If Republicans in the Senate respond to recent mass shootings with new gun control legislation, it is apt to look something like a bill introduced by Sen. Ted Cruz (R–Texas). Cruz’s Protecting Communities and Preserving the Second Amendment Act of 2019 already has been criticized as inadequate by proponents of new gun controls. But in several respects it moves in the wrong direction, reinforcing an unjust and irrationally broad system of background checks for gun buyers without doing much to prevent mass shootings.
“I think we absolutely need to act to stop gun violence,” Cruz said on Fox News recently. “I was in Odessa right after the shooting in Texas, I was in El Paso right after the shooting there. I’ve been in Sutherland Springs right after that shooting. I was in Santa Fe right after that shooting. These mass murders, there are too many of them, it is horrific, and we need to act to stop it, but the question is: What is effective to stop mass murders?” He said the solution he favors “targets felons, it targets fugitives, it targets those with dangerous mental illness, and it stops them from getting guns, and it puts them in jail for crimes they have committed before they can murder others.”
The first problem with Cruz’s approach is that the vast majority of mass shooters do not have disqualifying criminal or psychiatric records. Even in the cases mentioned by Cruz, only two involved gun purchases that should have been blocked by background checks based on current federal restrictions. And those two cases are not representative of mass shootings in general.
The Sutherland Springs shooter had been convicted in military court of crimes that disqualified him from owning guns, but the Air Force failed to share that information with the National Instant Criminal Background Check System (NICS). Congress responded with the Fix NICS Act, which created penalties for federal agencies that fail to share relevant information with NICS. According to Texas officials, the Odessa shooter was disqualified by a “mental health issue” that should have been flagged when he bought the rifle he used in the attack.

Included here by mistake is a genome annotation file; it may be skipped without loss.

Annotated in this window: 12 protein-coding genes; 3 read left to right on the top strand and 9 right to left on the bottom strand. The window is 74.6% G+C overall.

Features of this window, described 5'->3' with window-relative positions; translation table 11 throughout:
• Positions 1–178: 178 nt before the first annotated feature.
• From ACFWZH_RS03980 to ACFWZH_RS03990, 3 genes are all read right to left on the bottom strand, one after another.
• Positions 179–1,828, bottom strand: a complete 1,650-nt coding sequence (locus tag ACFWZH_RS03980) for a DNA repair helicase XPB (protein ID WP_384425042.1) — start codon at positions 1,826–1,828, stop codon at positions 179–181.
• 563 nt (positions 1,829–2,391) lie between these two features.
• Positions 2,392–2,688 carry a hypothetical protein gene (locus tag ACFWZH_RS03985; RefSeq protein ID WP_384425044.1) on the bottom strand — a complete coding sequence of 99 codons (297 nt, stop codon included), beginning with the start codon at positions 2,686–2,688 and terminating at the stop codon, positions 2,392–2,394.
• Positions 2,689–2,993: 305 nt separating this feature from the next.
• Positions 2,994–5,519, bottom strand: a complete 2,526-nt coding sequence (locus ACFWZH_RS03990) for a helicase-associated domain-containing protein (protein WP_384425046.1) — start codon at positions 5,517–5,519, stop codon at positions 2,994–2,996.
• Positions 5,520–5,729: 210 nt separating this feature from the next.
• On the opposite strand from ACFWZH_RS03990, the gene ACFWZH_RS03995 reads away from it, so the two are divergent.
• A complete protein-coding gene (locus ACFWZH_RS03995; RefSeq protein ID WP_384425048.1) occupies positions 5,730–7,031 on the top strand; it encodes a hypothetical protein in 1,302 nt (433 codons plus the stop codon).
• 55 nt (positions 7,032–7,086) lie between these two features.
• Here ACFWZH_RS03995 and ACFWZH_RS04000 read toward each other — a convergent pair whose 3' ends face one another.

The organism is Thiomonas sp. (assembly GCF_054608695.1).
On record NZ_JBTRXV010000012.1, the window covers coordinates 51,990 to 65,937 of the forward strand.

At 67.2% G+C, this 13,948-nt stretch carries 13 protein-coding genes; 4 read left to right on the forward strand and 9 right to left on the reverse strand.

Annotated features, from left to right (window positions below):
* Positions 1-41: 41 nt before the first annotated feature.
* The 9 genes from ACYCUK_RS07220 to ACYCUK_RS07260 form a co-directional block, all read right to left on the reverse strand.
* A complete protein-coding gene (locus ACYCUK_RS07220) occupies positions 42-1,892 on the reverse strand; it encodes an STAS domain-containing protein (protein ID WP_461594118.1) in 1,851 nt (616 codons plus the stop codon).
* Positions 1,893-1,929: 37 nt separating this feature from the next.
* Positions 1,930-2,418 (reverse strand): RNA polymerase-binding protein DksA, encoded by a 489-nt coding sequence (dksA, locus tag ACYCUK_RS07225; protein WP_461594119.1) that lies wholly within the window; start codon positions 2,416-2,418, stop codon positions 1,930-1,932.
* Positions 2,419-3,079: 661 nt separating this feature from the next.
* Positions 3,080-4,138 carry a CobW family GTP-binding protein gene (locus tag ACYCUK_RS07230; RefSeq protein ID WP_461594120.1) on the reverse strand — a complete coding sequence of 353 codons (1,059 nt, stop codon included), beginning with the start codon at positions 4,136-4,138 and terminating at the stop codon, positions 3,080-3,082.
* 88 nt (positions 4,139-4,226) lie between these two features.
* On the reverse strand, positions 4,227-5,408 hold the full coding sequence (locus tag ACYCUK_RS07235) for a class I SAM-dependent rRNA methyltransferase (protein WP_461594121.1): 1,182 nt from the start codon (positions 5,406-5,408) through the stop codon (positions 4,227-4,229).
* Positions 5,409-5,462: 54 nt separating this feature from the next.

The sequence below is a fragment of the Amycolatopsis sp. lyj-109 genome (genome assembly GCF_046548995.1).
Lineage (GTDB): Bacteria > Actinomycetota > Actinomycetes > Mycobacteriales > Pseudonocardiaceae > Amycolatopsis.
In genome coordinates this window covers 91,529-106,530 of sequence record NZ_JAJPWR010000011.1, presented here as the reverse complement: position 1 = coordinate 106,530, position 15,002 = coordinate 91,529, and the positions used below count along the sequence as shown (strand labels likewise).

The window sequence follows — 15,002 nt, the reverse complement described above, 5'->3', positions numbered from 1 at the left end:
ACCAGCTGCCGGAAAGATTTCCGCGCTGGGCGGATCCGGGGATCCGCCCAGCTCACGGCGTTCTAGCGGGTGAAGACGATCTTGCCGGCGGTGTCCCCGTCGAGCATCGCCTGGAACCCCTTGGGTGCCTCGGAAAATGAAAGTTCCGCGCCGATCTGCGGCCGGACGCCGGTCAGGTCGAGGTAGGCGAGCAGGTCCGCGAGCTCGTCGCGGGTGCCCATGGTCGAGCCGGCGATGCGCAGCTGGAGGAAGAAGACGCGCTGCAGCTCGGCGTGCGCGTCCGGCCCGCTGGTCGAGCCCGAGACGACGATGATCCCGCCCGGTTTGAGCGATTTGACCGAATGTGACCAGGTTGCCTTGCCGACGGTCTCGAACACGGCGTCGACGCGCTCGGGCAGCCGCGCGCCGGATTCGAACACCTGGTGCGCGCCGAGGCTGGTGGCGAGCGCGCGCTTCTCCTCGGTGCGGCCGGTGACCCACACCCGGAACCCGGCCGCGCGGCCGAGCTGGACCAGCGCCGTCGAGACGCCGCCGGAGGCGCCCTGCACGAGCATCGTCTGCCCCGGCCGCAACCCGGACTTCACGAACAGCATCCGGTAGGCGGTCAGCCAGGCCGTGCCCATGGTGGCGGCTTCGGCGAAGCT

If the background check system were working as intended, both of those mass shooters would have been unable to obtain their weapons from federally licensed dealers. Perhaps that would have deterred them. Or perhaps they would have bought guns in private transactions that the government could not monitor even if it notionally required background checks for all firearm transfers.
The El Paso shooter bought his rifle legally, while the Santa Fe shooter used a shotgun and a handgun legally owned by his father. In other words, background checks were demonstrably no obstacle to those crimes, and in that respect they were typical of mass shootings.
Even if background checks seem relevant in only a small percentage of mass shootings, you might think, beefing up the system makes sense if it potentially could deter some would-be killers who are not sufficiently determined to buy guns from other sources when they are turned away by licensed dealers. And even if that doesn’t happen, what’s the harm in trying to improve enforcement of current laws, as Cruz wants to do?
The problem is that the current federal restrictions on gun ownership go far beyond people who have demonstrated violent tendencies. The disqualified classes include anyone who has been convicted of a nonviolent felony, anyone who has ever been legally required to undergo psychiatric treatment because he was deemed suicidal, anyone who is living in the United States without the government’s permission, and unlawful users of controlled substances, including cannabis consumers in states where marijuana is legal and people who use medication prescribed for others or use medication prescribed for them in a manner not authorized by a doctor.